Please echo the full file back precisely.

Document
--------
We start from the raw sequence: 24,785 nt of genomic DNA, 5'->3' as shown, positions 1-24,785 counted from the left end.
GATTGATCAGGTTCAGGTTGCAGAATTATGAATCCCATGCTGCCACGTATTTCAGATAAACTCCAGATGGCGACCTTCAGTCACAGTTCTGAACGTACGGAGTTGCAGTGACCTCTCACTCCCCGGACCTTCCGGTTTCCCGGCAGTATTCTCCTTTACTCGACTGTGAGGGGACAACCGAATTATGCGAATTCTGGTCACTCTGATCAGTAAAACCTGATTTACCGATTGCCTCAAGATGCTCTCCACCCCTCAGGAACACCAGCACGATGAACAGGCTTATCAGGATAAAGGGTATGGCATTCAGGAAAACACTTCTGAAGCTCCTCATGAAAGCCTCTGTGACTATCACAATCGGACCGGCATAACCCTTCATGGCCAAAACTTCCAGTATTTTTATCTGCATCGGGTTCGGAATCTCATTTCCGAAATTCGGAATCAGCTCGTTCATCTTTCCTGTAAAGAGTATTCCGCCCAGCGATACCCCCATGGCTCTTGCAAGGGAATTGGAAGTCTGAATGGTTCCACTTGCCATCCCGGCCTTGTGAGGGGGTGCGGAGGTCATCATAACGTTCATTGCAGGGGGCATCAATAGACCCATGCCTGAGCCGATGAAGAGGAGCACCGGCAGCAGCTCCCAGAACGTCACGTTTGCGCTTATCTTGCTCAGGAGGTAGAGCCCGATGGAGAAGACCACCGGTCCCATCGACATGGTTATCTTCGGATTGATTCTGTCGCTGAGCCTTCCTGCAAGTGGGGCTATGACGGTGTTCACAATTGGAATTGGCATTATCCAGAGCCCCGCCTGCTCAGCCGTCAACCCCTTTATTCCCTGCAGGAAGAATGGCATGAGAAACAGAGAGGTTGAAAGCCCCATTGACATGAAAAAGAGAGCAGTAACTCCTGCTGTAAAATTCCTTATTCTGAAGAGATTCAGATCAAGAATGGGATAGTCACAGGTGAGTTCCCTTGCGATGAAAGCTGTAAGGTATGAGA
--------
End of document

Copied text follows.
We start from the raw sequence: 24,785 nt of genomic DNA, 5'->3' as shown, positions 1-24,785 counted from the left end.
GATTGATCAGGTTCAGGTTGCAGAATTATGAATCCCATGCTGCCACGTATTTCAGATAAACTCCAGATGGCGACCTTCAGTCACAGTTCTGAACGTACGGAGTTGCAGTGACCTCTCACTCCCCGGACCTTCCGGTTTCCCGGCAGTATTCTCCTTTACTCGACTGTGAGGGGACAACCGAATTATGCGAATTCTGGTCACTCTGATCAGTAAAACCTGATTTACCGATTGCCTCAAGATGCTCTCCACCCCTCAGGAACACCAGCACGATGAACAGGCTTATCAGGATAAAGGGTATGGCATTCAGGAAAACACTTCTGAAGCTCCTCATGAAAGCCTCTGTGACTATCACAATCGGACCGGCATAACCCTTCATGGCCAAAACTTCCAGTATTTTTATCTGCATCGGGTTCGGAATCTCATTTCCGAAATTCGGAATCAGCTCGTTCATCTTTCCTGTAAAGAGTATTCCGCCCAGCGATACCCCCATGGCTCTTGCAAGGGAATTGGAAGTCTGAATGGTTCCACTTGCCATCCCGGCCTTGTGAGGGGGTGCGGAGGTCATCATAACGTTCATTGCAGGGGGCATCAATAGACCCATGCCTGAGCCGATGAAGAGGAGCACCGGCAGCAGCTCCCAGAACGTCACGTTTGCGCTTATCTTGCTCAGGAGGTAGAGCCCGATGGAGAAGACCACCGGTCCCATCGACATGGTTATCTTCGGATTGATTCTGTCGCTGAGCCTTCCTGCAAGTGGGGCTATGACGGTGTTCACAATTGGAATTGGCATTATCCAGAGCCCCGCCTGCTCAGCCGTCAACCCCTTTATTCCCTGCAGGAAGAATGGCATGAGAAACAGAGAGGTTGAAAGCCCCATTGACATGAAAAAGAGAGCAGTAACTCCTGCTGTAAAATTCCTTATTCTGAAGAGATTCAGATCAAGAATGGGATAGTCACAGGTGAGTTCCCTTGCGATGAAAGCTGTAAGGTATGAGA